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Internationella studenter i Sverige: Avgiftsreformens påverkan på inflödet av studenter
Uppsala University, Disciplinary Domain of Humanities and Social Sciences, Faculty of Educational Sciences, Department of Education. Forum för studier av den högre utbildningens internationalisering (SIHE). (Forskningsgruppen för utbildnings- och kultursociologi (SEC))ORCID iD: 0000-0002-7270-8636
Uppsala University, Disciplinary Domain of Humanities and Social Sciences, Faculty of Educational Sciences, Department of Education. Forum för studier av den högre utbildningens internationalisering (SIHE). (Forskningsgruppen för utbildnings- och kultursociologi (SEC))ORCID iD: 0000-0003-3683-3146
2019 (Swedish)Report (Other academic)
Abstract [en]

In the autumn of 2011, Sweden introduced tuition fees for third country free-mover students, i.e. students from outside the EEA and Switzerland who apply to Swedish higher education institutions (HEIs) independently, outside the framework of exchange programmes. This report interprets this as part of an ideological shift that has taken place within Swedish internationalisation policy. The emphasis in this policy has shifted over time, from a development aid perspective, through a discourse on diversity as a driver for enhanced quality, and later towards a competition centred perspective in line with international trends, where HEIs are viewed as educational goods producers who compete to attract international students on a global market.

This report describes the changes in the inflow of students that took place when tuition fees were introduced, which followed a period in which there had been a significant increase in the number of incoming students. It was already well documented that the number of newly arriving students pertaining to the group targeted by fees initially dropped by four fifths when fees were introduced. Instead, this report maps out how the composition of the group of incoming students changed with respect to fields of study as well as the students’ geographical origin and the economic, political and cultural character of their countries of origin. The changes are then analysed in relation to the goals and values that were emphasised in Swedish policy regarding the internationalisation of higher education, in particular those highlighted in the national strategy for internationalisation from 2005, and in the bill introducing tuition fees and new scholarships.

The report shows that the proportions of third country students with certain types of origin or fields of study changed in several ways, since the number of students in some groups dropped more so than in others. In the group targeted by fees, the number of students from wealthier, Christian and politically free countries dropped less than the average of the group as a whole. Simultaneously, the number of students from poorer and non-Christian countries dropped more than average. However, as the number of third country free-mover students gradually began to recover, the number of students in the most affected groups were among those that increased the fastest.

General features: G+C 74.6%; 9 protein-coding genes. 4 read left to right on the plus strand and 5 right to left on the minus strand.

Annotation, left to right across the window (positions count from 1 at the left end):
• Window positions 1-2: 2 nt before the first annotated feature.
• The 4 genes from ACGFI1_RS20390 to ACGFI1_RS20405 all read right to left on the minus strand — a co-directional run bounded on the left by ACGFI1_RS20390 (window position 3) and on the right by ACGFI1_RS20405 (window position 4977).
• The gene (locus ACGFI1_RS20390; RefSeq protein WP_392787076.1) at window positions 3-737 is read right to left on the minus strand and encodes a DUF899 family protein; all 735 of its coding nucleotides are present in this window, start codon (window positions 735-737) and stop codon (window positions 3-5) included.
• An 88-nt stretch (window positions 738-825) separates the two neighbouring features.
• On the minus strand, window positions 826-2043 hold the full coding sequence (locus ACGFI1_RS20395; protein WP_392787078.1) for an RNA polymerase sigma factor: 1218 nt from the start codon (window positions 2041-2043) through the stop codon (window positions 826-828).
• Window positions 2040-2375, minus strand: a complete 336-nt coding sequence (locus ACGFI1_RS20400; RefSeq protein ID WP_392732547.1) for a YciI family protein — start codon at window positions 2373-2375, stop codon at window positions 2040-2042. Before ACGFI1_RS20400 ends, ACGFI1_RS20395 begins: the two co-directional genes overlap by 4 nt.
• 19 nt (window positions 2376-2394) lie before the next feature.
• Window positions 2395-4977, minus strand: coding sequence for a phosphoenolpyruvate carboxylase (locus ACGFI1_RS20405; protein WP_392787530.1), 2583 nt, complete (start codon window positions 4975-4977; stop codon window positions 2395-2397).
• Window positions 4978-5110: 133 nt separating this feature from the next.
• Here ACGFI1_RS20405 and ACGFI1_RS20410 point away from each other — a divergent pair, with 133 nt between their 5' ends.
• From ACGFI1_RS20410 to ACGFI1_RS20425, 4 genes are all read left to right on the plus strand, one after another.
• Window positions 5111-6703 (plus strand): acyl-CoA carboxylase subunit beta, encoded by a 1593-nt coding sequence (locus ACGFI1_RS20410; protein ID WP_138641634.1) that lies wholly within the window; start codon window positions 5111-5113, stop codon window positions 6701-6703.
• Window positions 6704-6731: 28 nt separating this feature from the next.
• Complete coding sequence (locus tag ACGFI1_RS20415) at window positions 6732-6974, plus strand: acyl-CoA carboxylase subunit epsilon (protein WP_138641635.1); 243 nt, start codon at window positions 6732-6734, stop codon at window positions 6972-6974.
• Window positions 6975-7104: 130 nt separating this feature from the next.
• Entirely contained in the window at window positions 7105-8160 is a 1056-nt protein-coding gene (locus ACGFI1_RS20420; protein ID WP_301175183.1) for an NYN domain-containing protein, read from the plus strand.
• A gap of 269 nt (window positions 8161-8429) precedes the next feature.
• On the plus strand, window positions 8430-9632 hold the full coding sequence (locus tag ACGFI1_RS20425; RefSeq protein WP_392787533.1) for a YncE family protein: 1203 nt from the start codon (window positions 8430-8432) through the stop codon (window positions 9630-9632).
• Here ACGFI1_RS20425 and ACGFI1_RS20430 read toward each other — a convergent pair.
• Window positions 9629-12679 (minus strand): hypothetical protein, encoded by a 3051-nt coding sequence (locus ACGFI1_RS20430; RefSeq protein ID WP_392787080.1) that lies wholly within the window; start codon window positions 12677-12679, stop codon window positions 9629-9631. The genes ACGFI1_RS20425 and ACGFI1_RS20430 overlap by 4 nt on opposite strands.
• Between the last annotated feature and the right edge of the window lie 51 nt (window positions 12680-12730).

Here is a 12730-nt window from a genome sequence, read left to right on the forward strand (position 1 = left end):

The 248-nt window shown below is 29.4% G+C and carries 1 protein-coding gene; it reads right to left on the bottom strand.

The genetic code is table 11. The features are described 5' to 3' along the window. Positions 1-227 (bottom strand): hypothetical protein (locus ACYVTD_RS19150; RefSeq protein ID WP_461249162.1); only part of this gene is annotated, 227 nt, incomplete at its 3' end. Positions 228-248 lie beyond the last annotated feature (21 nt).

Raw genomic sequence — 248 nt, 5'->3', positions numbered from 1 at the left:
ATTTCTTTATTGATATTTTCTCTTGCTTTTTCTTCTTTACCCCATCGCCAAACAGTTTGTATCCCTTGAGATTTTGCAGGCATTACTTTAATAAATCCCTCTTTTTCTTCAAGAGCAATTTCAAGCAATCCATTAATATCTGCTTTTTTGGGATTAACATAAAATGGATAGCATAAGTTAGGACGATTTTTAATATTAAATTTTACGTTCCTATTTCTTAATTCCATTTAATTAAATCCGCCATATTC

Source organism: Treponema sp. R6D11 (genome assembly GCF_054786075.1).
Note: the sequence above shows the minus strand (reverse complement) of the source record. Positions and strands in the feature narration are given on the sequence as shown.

Furthermore, there was a shift in the relative proportions of free-mover and exchange students in the third country student population in Sweden. The exchange student group came to make up a larger part than before, as the number of free-mover students dropped. This, in turn, was linked to an altered geographical representation. After the fee introduction, Western students came to make up a larger share of the incoming third country students, while students from several countries in southern Asia, eastern Europe and parts of Africa came to make up a smaller proportion.

At the same time, changes in the inflow of students meant that sciences and technology lost more students than humanities and social sciences, both in absolute numbers and as a share of the incoming students. As the number of incoming students began to increase again during the years after the fee introduction, the number of students in sciences and technology began to recover.

Based on the political aims and values concerning diversity of backgrounds and perspectives, poverty reduction, democratic development, and domestic undersupply of labour in technology and research, the above-mentioned changes were problematic. The national strategy for internationalisation emphasised diversity of perspectives and experiences among the students as a means to increase the quality of education. Such conditions, in terms of diversity, worsened as the student population became less heterogeneous. Furthermore, the reduction of students from developing countries impeded the development aid goal of fighting poverty and assisting democratic development in the students’ countries of origin. The changes were also negative regarding the notion that incoming students within certain disciplines should be encouraged to remain in Sweden after graduation, in order to meet the demand for skilled labour.